Research has found that over half of second-hand mobile phones retain important personal data of the original owner.
Advisory body CPP carried out the investigation and found 247 individual pieces of personal data on a number of mobile phones and SIM cards which had either been sold online or through second-hand electronics shops.
The information found included credit card Pin numbers, company information, login details to social networking sites, and bank details.
A survey conducted alongside the research found half of second-hand mobile owners discovered personal data from the former owners.
CPP's mobile data expert, Danny Harrison, said "This report is a shocking wakeup call and shows how mobile phones can inadvertently cause people to be careless with their personal data. With the rapid technology advancements in the smart-phone market and new models released by manufactures multiple times a year, consumers are upgrading their mobiles more than ever and it is imperative people take personal responsibility to properly manage their own data."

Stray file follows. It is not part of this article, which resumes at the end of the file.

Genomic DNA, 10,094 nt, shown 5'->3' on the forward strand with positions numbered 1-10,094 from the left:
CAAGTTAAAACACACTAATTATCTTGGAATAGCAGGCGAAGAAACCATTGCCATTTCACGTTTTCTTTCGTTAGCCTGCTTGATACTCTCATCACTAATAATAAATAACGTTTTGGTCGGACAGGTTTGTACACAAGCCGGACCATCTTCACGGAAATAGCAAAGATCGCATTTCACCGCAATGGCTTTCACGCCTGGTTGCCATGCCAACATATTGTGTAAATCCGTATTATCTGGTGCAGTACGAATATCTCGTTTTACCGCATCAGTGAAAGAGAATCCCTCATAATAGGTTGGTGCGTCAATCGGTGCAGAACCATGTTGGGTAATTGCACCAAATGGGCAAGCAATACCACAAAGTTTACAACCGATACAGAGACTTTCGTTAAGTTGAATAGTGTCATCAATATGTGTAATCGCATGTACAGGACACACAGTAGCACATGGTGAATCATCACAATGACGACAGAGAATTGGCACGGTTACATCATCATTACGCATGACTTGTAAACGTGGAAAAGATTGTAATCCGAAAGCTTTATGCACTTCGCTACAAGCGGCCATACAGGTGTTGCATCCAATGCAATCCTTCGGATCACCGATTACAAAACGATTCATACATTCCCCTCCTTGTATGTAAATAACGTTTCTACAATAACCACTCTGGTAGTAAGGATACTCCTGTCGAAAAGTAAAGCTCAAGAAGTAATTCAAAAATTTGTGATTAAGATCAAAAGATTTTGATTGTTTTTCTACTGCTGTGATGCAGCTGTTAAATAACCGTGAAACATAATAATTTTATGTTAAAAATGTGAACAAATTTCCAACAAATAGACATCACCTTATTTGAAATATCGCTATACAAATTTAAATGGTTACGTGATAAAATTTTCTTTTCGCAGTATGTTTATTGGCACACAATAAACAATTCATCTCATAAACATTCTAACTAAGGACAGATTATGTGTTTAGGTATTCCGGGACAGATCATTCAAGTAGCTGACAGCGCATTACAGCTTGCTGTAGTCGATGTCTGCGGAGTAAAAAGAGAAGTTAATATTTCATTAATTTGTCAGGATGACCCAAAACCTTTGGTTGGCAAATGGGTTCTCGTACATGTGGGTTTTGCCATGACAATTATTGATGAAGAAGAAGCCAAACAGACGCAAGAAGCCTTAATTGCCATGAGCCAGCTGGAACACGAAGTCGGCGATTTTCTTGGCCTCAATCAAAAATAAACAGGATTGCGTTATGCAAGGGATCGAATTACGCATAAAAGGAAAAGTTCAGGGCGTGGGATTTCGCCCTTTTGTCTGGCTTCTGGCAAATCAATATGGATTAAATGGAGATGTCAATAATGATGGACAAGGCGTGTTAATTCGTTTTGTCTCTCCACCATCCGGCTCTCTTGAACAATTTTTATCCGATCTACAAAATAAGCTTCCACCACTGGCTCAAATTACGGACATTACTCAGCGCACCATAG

The best way to remove data from a SIM is simply to completely destroy it, according to Jason Hart who was commissioned by COO to carry out the experiment.
He advised users double checked all information had been removed before selling a device on. "With new technology does come new risks and our experiment found that newer smart-phones have more capabilities to store information and that information is much easier to recover than on traditional mobiles due to the increase of applications."
Symantec found that nearly two thirds of firms surveyed said they recognised the risk of insecure mobile devices connecting to company networks - up 13% from 2009.
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